You probably never heard of him before, but Marc Short is that balding guy who was on Fox News on Sunday. The event was a bit strange, in the sense that it was the first TV appearance in his long political-managerial career.
As a man who works in, but is not of, the swamp, he did well enough Sunday morning with Fox’s John Roberts to put him on the short list for White House chief spokesman, if in fact the slot is about open up.
Mr. Short did better on Sunday speaking for President Trump — to the limited extent anybody can — than he has done at his current legislative liaison job, which entails presenting the White House’s policy desiderata to the GOP leaders in Congress and reporting their thoughts back to the president.
The shortfall is not Mr. Short’s fault. The president’s style is to let his spokesmen — and often his policy advisers — know his positions and sudden changes in them via his tweets and public remarks.
Critics say that’s stupid on Mr. Trump’s part. His riposte: “I’m president and they’re not.” Indisputable point, made in the full plenitude of his infuriatingly lovable immodesty and one of a thousand reasons he’s president and they’re not.
Mr. Trump nevertheless can use a spokesman who is so at home with the philosophy of conservatism and with expressing its policy implications and ramifications that he can discuss them with reporters better than Mr. Trump can — and do it without undermining the president’s image. It’s a bit challenging but quite doable by someone with the right combination of innate and learned abilities.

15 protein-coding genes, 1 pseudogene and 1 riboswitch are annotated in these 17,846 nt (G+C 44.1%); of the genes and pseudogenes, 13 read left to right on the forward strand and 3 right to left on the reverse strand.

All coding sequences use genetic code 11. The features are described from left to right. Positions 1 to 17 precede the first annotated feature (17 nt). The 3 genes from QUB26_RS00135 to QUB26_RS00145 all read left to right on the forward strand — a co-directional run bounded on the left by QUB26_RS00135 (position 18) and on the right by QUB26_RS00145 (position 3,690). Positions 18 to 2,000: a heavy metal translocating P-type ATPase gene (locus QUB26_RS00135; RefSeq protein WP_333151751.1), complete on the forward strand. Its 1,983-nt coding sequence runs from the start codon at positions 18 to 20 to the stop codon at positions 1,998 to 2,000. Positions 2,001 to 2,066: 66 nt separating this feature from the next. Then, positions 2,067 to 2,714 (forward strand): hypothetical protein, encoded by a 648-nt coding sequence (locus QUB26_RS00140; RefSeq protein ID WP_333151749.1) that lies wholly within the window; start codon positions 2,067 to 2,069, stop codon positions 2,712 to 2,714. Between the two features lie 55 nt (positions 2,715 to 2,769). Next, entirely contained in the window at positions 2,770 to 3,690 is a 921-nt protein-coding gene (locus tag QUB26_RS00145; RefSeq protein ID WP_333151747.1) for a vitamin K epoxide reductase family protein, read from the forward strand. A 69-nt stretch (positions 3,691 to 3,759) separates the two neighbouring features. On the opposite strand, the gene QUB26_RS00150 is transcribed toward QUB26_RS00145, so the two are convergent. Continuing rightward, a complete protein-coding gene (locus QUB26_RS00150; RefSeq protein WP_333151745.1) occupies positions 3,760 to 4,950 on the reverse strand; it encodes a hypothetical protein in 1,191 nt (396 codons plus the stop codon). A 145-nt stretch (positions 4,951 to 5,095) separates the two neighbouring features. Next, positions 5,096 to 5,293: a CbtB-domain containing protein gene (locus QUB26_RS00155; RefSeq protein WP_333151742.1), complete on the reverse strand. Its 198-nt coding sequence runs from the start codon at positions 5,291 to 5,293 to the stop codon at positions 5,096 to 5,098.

Tony Snow, former editorial page editor for the Washington Times and President George W. Bush’s press secretary, had that tight combo in spades. Tony Blankley, another former Times editorial page editor and former House Speaker Newt Gingrich’s communications director, is another example (though in his case he enunciated the ideas not better than but as smartly as his boss, himself a riveting public speaker). And Charlie Hurt, The Times’ latest opinion editor/TV star (Fox News) would be the kind of White House spokesman I have in mind but for my paper’s sake, let’s hope he turns down any such hypothetical offer.
Back to Mr. Short who if nothing else is long on experience — and blessedly of the right kind. Once in the job, he may or may not measure up to the high standards set by the late Messrs. Snow and Blankley, but he has a more valuably varied background in the conservative world than do other contenders for press secretary.
He helped run hero-of-the-right Oliver North’s Freedom Alliance and managed the Reagan Ranch for its owner, the Young America’s Foundation. He was chief of staff for Sen. Kay Bailey Hutchison of Texas and for Vice President Mike Pence when Mr. Pence was a U.S. House member from Indiana.
Mr. Short made the president’s case firmly on Sunday, and he did so with that winning smile that both deputy press secretary Sarah Huckabee Sanders and her boss Sean Spicer also manage to muster at times for an almost always miffed-sounding press corps.
But missing at the moment is a natural propensity for answering reporters in depth. Right now there’s an acute shortage of appearances on TV by the engaging Mr. Short. Let his auditions begin.
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